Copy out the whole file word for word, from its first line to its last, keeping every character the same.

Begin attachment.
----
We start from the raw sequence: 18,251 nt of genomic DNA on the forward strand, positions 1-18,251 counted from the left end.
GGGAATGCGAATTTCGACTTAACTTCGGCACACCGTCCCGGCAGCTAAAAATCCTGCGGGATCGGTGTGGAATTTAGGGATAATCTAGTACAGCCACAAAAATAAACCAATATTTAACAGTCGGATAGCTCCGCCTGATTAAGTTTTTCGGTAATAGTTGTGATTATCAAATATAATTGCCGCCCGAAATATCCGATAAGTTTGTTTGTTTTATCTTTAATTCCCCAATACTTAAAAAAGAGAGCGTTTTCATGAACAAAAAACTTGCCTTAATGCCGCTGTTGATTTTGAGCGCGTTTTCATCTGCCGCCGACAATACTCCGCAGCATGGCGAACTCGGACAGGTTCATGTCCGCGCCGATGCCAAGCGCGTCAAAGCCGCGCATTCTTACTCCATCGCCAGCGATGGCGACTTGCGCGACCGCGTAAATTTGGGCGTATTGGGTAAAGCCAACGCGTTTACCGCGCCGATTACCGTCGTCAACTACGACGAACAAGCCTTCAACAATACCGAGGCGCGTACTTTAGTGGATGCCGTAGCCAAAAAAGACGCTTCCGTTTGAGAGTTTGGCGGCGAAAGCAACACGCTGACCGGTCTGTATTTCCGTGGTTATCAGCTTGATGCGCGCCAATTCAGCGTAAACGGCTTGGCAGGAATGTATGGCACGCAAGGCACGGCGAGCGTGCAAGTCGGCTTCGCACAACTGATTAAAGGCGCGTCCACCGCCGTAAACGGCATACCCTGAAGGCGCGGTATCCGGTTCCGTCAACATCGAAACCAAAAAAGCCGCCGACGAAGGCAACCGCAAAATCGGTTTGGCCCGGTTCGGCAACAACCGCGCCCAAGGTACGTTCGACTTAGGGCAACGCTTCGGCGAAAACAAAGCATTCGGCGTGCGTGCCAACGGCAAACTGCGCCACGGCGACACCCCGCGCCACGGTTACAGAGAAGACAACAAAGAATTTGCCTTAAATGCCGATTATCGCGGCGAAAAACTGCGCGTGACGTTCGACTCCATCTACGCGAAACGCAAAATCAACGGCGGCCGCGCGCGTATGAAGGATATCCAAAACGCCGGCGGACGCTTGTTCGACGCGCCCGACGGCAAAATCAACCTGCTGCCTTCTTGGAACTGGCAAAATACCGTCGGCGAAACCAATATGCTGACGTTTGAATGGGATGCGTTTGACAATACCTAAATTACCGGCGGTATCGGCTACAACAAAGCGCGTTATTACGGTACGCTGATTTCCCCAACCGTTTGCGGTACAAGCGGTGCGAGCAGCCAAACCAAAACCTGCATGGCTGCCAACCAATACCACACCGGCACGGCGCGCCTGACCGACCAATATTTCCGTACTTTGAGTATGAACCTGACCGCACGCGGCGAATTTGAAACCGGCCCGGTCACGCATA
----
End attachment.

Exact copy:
We start from the raw sequence: 18,251 nt of genomic DNA on the forward strand, positions 1-18,251 counted from the left end.
GGGAATGCGAATTTCGACTTAACTTCGGCACACCGTCCCGGCAGCTAAAAATCCTGCGGGATCGGTGTGGAATTTAGGGATAATCTAGTACAGCCACAAAAATAAACCAATATTTAACAGTCGGATAGCTCCGCCTGATTAAGTTTTTCGGTAATAGTTGTGATTATCAAATATAATTGCCGCCCGAAATATCCGATAAGTTTGTTTGTTTTATCTTTAATTCCCCAATACTTAAAAAAGAGAGCGTTTTCATGAACAAAAAACTTGCCTTAATGCCGCTGTTGATTTTGAGCGCGTTTTCATCTGCCGCCGACAATACTCCGCAGCATGGCGAACTCGGACAGGTTCATGTCCGCGCCGATGCCAAGCGCGTCAAAGCCGCGCATTCTTACTCCATCGCCAGCGATGGCGACTTGCGCGACCGCGTAAATTTGGGCGTATTGGGTAAAGCCAACGCGTTTACCGCGCCGATTACCGTCGTCAACTACGACGAACAAGCCTTCAACAATACCGAGGCGCGTACTTTAGTGGATGCCGTAGCCAAAAAAGACGCTTCCGTTTGAGAGTTTGGCGGCGAAAGCAACACGCTGACCGGTCTGTATTTCCGTGGTTATCAGCTTGATGCGCGCCAATTCAGCGTAAACGGCTTGGCAGGAATGTATGGCACGCAAGGCACGGCGAGCGTGCAAGTCGGCTTCGCACAACTGATTAAAGGCGCGTCCACCGCCGTAAACGGCATACCCTGAAGGCGCGGTATCCGGTTCCGTCAACATCGAAACCAAAAAAGCCGCCGACGAAGGCAACCGCAAAATCGGTTTGGCCCGGTTCGGCAACAACCGCGCCCAAGGTACGTTCGACTTAGGGCAACGCTTCGGCGAAAACAAAGCATTCGGCGTGCGTGCCAACGGCAAACTGCGCCACGGCGACACCCCGCGCCACGGTTACAGAGAAGACAACAAAGAATTTGCCTTAAATGCCGATTATCGCGGCGAAAAACTGCGCGTGACGTTCGACTCCATCTACGCGAAACGCAAAATCAACGGCGGCCGCGCGCGTATGAAGGATATCCAAAACGCCGGCGGACGCTTGTTCGACGCGCCCGACGGCAAAATCAACCTGCTGCCTTCTTGGAACTGGCAAAATACCGTCGGCGAAACCAATATGCTGACGTTTGAATGGGATGCGTTTGACAATACCTAAATTACCGGCGGTATCGGCTACAACAAAGCGCGTTATTACGGTACGCTGATTTCCCCAACCGTTTGCGGTACAAGCGGTGCGAGCAGCCAAACCAAAACCTGCATGGCTGCCAACCAATACCACACCGGCACGGCGCGCCTGACCGACCAATATTTCCGTACTTTGAGTATGAACCTGACCGCACGCGGCGAATTTGAAACCGGCCCGGTCACGCATA